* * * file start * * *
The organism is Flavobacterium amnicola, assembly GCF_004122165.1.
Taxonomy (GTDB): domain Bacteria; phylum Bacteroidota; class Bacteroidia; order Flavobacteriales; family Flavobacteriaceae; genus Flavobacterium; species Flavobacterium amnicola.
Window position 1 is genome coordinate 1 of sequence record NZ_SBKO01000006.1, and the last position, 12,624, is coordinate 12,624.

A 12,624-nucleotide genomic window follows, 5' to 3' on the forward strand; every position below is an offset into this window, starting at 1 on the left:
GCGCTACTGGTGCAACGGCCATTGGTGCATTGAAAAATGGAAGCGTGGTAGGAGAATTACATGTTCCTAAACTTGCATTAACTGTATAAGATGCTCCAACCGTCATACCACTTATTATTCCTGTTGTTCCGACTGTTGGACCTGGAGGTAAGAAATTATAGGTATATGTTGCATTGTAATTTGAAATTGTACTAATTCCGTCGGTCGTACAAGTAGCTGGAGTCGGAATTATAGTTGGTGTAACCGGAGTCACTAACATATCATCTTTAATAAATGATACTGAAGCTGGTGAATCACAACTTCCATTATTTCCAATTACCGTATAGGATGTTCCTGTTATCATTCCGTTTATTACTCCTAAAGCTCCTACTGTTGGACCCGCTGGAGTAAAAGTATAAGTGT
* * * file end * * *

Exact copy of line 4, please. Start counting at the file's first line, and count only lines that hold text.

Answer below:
A 12,624-nucleotide genomic window follows, 5' to 3' on the forward strand; every position below is an offset into this window, starting at 1 on the left: